we set up camp a little ways away from clark lake (minimum 100 ft from trail or watersource) and the boys immediately started talking fishing. all i could think about was a nap. so i set up my tent, got my books out, settled in with the dogs and started reading. i bet i got a good hour in before i dozed off. then the rain hit. then the hail hit. there is nothing more cozy than hanging out in a tent with your two favorite caning companions in a thunderstorm. i'm sorry--nothing.

got up for a pre-dinner walkabout and watched the boys fish a bit, met cheryl at the far side of the lake, made dinner. bed. reading. sleep. nice.

next day, a big hike down clark creek, up to green river pass and summit lake. amazing views. could see the high peaks that surround titcomb basin and imagined myself within them. not this trip. moose at green river pass. up the drainage to no name lakes, with the intention of stopping at lake #2. but when we got there, karl said, "no; i don't think this is it. let's keep going." hmmm. everyone tired after 10 miles already today. okay, then. to cutthroat lake we go. and then the storm hit. just past cutthroat lake, the skies got dark, and the hail started to pelt. we all hunkered down under a tarp on the south side of the pass. crazy. no camping at cutthroat lakes--no level campsites. up and over another pass. franklin giving me a worried look like he's ready to bed down for the night. another wave of hail storm. looking for a campsite. found one, on the far side of a lake just south of cutthroat.

the clouds cleared and the sun came out. it was cold, but tolerable. i took a nap in my tent for a while; actually we all did. then the boys decided to hike back to no names and go fishing. i decided to study a bit and make dinner. hung out with the girls and played yahtzee. had never played before. and actually got "yahtzee"!

woke up next morning to very cold temps and two inches of snow. franklin had been shivering all night, and i had given him my puffy coat to try to keep warm. it helped. had left my shoes out all night, and they were wet and soggy. sun not looking like it wanted to come out. waited around until 9am, and decided, well, the only way to get warm is to start hiking. the skies being so gray, i decided to see how i felt, but was thinking most likely i'd just hike out to the trailhead. long day ahead--about 12 miles i guessed (which, looking back on it i think was closer to 14, but what's a couple of miles here or there?) another wave of snow came through just as i was hiking above palmer lake. head down hiking uphill, and all of a sudden noticed i only had one dog next to me (franklin) and the crazy blond girl (artemis, the huntress) was gone. gone. for 20 minutes. chasing birds across the tundra. came back (thankfully) and did not run all the way to pinedale.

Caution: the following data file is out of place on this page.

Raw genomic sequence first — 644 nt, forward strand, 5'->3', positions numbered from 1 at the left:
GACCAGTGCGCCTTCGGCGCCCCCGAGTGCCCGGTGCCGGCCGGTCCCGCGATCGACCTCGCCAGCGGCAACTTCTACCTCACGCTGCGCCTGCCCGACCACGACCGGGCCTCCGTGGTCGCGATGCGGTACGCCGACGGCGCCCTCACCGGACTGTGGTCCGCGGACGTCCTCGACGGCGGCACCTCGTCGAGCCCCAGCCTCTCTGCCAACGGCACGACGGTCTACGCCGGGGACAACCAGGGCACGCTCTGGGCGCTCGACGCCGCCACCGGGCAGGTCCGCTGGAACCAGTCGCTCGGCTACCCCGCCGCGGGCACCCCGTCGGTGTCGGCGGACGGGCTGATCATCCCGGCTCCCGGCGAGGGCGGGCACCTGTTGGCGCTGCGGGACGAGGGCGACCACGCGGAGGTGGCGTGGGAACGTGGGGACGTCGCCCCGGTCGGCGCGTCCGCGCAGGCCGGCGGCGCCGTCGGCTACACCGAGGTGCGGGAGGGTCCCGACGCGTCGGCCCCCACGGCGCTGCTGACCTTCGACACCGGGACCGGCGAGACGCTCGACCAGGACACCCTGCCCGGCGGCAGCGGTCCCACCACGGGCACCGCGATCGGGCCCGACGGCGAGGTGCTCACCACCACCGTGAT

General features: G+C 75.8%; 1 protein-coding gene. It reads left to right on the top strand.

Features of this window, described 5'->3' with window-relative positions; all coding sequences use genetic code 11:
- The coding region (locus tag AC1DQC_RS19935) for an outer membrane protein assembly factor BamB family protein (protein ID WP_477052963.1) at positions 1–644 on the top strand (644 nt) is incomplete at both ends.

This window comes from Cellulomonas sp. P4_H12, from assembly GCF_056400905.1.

didn't have a map, as karl had the only map, and was paying close attention to the trail turn-offs and intersections, of which there were only a few. hiking past rainbow lake, kept thinking, "did i miss that last right hand turn? no. this is it. there's doubletop mountain. this is right. is this right? this feels wrong. no. it has to be right... " and on and on my thoughts went for a couple of hours. finally got to the doubletop burn area (large forest fire burn area from last summer), and not all the trees and vegetation toasted and ash, but i'm sure any signs that used to be marking the area are long gone. there's hardly a trail in some places. cross countried it for a few miles, in the middle to cut off some distance and then at the end of the burn section when i finally lost the trail for good.

long hike, only 2-3 miles, but felt longer, along the shores of new fork lakes. back at the car. fed the dogs. changed clothes and into flip flops. coffee and onion rings and a 12 pack of fat tire ale at the c-store. gassed up and ready to roll. talked to my brother up in idaho just before kemmerer at the section of highway that passes all of the wind turbines. he was camping too. nice.

now i'm back home and the legs, which were sore for several days, are feeling better. the pictures, downloaded on the computer and posted to the internet, make me long for more. back to reality--is this what i really want? i'd love to stay in those mountains. clear my head. free from distractions. simplicity.

oh yeah; i passed my boards.

Monday, August 3, 2009

Classic Millcreek

I've been studying for boards the last few days; the dogs have been very patient. After studying all day, we went up our classic Millcreek route. Dogs took a swim in Dog Lake. Saw some regulars up there, too: Annette and her pack of dogs. I was listening to Napoleon Dynamite on the headphones and couldn't help but feel like I had "canned heat" in my heels--just like the song that Napoleon dances to in the talent show. Felt good, real good. As it should.